Figure 2:: Preoperative dynamic X-ray (a), CT-angiography of neck (b), and dynamic MRI (c) and for assessment of C1-C2 instability.
Figure 3:: Assessment of postoperative X-ray at 3 months: AP and lateral view (a) and dynamic X-ray to look for stability (b).

Surgical protocol followed in our institute

Dynamic X-rays were used to assess the instability of C1-C2. The diameter of the C2 pedicle was assessed on preoperative CT scan and the CTA documented whether or not there was a high riding vertebral artery. C2 pedicle/pars screws and C1 lateral mass screws were used for fixation, and rods were connected to the screws. Clinical outcomes and dynamic X-rays were performed at 3rd months, 6th months, and then yearly.

Follow-up duration

The mean follow-up duration was 48.90 ± 24.78 months (12–96 months).

RESULTS

Clinical findings

For 53 patients undergoing various surgical procedures, 43 patients had signs of myelopathy. The mean operative time was 175.09 ± 58.21 min, the average blood loss was 143.02 ± 91.38 ml, and the average length of stay was10.85 ± 10.61 days [Table 2].

Table 2:: A table describing the surgical, clinical, and radiological outcomes of patients.

Outcome scores

Postoperatively, the improvement was seen on the JOA, VAS, and NDI scores, while radiological improvement was noted (e.g., X-rays and/or MR) on the ADI and SAC measures [Table 2]. Symptomatic adjacent segment degeneration was not seen in any patient. Notably, 43 of 53 patients neurologically improved at 3 months postoperatively.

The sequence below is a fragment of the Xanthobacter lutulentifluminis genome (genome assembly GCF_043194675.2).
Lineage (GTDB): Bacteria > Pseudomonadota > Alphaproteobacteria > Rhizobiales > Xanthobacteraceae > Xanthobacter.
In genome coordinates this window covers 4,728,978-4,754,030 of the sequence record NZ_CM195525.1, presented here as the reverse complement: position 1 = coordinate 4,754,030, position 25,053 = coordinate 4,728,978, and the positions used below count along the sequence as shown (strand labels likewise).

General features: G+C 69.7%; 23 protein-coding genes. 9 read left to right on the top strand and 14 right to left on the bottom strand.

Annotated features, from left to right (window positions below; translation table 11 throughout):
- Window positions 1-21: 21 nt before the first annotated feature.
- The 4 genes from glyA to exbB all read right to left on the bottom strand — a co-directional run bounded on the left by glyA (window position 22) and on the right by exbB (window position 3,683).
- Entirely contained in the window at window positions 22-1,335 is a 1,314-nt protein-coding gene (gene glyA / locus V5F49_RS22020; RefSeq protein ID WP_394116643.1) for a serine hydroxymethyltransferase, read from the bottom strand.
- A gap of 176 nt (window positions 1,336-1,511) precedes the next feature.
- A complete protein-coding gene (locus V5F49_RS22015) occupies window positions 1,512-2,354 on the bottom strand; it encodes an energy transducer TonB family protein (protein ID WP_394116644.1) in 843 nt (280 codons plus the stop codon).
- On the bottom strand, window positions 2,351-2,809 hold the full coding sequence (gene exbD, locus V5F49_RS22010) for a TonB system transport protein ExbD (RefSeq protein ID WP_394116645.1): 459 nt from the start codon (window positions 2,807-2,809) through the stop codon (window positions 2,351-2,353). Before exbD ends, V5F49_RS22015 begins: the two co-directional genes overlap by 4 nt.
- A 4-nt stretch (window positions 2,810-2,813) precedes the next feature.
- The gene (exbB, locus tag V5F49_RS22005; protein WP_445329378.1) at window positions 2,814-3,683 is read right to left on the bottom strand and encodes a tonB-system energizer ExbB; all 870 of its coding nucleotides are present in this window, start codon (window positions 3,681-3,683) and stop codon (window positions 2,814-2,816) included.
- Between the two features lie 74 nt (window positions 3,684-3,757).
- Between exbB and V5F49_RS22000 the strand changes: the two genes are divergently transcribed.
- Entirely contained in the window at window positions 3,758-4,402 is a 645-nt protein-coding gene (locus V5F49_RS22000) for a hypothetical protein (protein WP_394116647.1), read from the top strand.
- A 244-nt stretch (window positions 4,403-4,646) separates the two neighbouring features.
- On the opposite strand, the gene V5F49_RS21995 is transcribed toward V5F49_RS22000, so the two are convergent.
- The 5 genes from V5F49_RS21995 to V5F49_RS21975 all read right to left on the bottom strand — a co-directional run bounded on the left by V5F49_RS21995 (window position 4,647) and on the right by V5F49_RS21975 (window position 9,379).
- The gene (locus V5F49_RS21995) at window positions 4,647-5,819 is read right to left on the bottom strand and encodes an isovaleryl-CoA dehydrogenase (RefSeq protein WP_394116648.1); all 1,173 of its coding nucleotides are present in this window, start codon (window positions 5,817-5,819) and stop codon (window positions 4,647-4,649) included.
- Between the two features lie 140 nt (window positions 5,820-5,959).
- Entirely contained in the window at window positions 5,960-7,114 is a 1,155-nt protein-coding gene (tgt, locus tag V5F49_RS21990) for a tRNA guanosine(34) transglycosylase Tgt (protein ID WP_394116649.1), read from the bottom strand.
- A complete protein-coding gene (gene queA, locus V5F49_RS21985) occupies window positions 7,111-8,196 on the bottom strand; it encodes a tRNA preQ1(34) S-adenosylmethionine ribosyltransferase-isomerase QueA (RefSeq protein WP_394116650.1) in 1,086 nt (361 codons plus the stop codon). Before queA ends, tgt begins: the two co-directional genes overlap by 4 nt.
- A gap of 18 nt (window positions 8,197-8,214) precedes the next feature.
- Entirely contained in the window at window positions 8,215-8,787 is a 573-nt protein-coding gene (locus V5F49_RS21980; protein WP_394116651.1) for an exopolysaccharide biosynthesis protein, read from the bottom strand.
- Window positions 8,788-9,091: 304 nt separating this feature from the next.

Complications

There were six complications; a patient with Os- odontoideum deteriorated postoperatively from AIS-E to AIS-C but improved to AIS-D 3 months later, two sustained intraoperative or postoperative CSF leaks, two patients had to undergo revision surgery [Figure 4], and there was one death (cardiac arrest) due to heart failure 12 days postoperatively [Table 2].

Figure 4:: Preoperative dynamic X-ray (a) and immediate postoperative X-ray (b) of the patient who had implant failure with extrusion of left C1 screw.

DISCUSSION

Gallie, Brooks, and Jenkins used bone grafts for C1-C2 fusion with sublaminar wires to provide A-A stability.[1,2] Magerl introduced transarticular screw fixation to directly support the C1-C2 facet joints, abolishing the use of postoperative support. Later, Harms and Melcher recommended posterior screw fixation of the lateral mass of C1 and pedicles of C2 with C1-C2 rod stabilization.[4] The Goel and Harms technique proved excellent fusion (e.g., based on biomechanical studies) and reduced the risk of vertebral artery injury. Isik et al. (2018) showed in 28 patients, there were no poorly placed screws, and they observed significant postoperative clinical improvement (e.g., JOA and VAS scores).[6] Zheng et al., in 2016, also reported significant recovery and a 97.7% fusion rate, a finding (97% fusion rate in 60 patients using Goel/Harms technique) also echoed by Rajinda et al.[7,8] Here, we also found acceptable long-term results utilizing the Goel/Harms technique without any evidence of radiological or clinical deterioration an average of 48.9 months postoperatively. Here, we documented a 98.13% fusion rate utilizing the Goel and Harms technique.

CONCLUSION

The Goel and Harms technique was a safe and effective technique for treating A-A (C1-C2) instability in the Asian population.

Declaration of patient consent

Patient’s consent not required as patients identity is not disclosed or compromised.

Financial support and sponsorship

Nil.

Conflicts of interest

There are no conflicts of interest.